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Mycosarcoma maydis (DC.) Bref. 1912 - (common smut of maize)
The fungus is found in many maize growing regions and is particular common in the subtropics. Only maize is infected naturally. The fungus can be readily recognized by the tumor-like galls which form at the infection site of the plant (the fungus does not spread systemically in its host). Infected plants are stunted and the disease can cause significant yield losses. Management relies primarily on resistant cultivars. Before the development of such cultivars, yield losses of up to 10% have been estimated in North America.
Infections start with chlorotic lesions which develop initially into small and whitish gray galls. Galls can form on cobs, stalks and leaves, on young plants occasionally also below ground. The galls can grow to a size of up to 30 cm and contain dark brown to black teliospores. These are spherical to egg-shaped, 7-8 µm large and are covered with tiny spines. Eventually the outer surface of the galls ruptures releasing the spores.
|• Deutsch:||Beulenbrand des Mais|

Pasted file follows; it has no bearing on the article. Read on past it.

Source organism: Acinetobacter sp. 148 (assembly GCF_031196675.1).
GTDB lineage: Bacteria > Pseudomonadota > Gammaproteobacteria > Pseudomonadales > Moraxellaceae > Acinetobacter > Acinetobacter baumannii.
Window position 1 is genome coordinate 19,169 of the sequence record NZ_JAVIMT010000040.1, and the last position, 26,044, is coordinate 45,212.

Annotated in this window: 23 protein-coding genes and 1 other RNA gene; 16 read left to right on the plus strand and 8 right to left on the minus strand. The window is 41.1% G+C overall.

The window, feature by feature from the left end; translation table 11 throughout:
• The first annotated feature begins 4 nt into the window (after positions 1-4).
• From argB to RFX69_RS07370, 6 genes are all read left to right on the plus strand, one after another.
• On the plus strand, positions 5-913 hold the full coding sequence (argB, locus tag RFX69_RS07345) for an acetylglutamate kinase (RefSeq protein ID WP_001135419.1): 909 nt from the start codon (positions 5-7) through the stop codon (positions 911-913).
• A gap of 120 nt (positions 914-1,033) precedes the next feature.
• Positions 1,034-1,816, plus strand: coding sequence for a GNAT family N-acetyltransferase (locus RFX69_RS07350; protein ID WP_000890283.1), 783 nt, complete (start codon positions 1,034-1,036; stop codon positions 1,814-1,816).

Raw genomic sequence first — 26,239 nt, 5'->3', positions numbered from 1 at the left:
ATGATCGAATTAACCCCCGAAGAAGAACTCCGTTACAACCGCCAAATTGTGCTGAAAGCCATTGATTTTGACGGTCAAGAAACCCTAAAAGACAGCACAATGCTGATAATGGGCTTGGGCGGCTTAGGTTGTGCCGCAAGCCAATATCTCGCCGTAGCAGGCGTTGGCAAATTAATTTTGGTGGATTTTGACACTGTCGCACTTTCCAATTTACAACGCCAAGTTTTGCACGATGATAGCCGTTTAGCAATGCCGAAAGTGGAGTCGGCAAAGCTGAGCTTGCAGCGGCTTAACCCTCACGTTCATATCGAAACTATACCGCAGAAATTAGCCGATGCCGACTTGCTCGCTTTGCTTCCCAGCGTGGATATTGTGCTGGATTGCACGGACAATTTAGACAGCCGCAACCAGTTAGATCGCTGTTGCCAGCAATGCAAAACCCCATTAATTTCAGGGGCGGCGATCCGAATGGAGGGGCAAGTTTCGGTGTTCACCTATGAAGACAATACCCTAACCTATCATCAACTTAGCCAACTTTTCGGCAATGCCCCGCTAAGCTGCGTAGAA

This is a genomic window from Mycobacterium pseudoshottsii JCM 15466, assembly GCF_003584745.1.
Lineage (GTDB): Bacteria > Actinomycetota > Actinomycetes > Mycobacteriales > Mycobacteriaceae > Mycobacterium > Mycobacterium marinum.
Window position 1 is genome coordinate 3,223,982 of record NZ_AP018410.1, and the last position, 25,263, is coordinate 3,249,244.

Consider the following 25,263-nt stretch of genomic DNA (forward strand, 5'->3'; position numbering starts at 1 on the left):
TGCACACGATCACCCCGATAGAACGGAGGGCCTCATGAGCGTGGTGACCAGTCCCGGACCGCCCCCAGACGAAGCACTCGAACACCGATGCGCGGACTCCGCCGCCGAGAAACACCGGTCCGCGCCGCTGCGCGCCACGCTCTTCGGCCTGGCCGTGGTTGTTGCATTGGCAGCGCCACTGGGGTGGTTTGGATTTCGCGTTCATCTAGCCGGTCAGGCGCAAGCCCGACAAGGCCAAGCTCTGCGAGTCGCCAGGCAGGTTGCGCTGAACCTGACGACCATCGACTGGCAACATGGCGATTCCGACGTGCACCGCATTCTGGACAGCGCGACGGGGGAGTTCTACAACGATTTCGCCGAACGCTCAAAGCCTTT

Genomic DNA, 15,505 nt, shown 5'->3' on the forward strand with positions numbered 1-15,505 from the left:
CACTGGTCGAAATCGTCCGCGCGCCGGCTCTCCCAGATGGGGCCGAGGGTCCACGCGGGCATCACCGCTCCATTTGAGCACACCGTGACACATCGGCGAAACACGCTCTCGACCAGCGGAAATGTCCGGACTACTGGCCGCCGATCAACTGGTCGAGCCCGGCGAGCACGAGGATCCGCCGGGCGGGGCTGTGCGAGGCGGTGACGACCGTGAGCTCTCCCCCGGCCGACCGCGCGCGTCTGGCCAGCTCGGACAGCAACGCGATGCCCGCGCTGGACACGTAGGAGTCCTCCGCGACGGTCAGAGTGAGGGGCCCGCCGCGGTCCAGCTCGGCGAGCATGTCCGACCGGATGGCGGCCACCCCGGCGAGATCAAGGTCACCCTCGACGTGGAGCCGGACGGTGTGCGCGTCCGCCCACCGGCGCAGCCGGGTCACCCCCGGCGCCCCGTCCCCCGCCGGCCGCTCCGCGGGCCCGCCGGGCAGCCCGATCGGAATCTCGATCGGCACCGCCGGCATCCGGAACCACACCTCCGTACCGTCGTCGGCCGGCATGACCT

|• English:||common smut of maize
|• Español:||carbón del maíz|
|• Français:||charbon à Ustilago du maïs|
It has been estimated that an average-size gall produces more than 200 billion spores. The teliospores disperse by wind and can survive for many years in plant debris or the soil. When they germinate they form a 4 celled basidium which produces haploid, single-celled basidiospores or sporidia. These are yeast-like, saprophytic, not infectious and can multiply by budding. Under certain conditions compatible sporidia mate and form dikaryotic, infectious hyphae which penetrate the host tissue.
M. maydis (as Ustilago maydis) has become a model for the studies on plant pathogenic basidiomycetes. In Mexico, corn smut, called huitlacoche (or Mexican corn truffle), is regarded as a delicacy and is sold for a higher price than corn.
For a review see Brefort et al., 2009.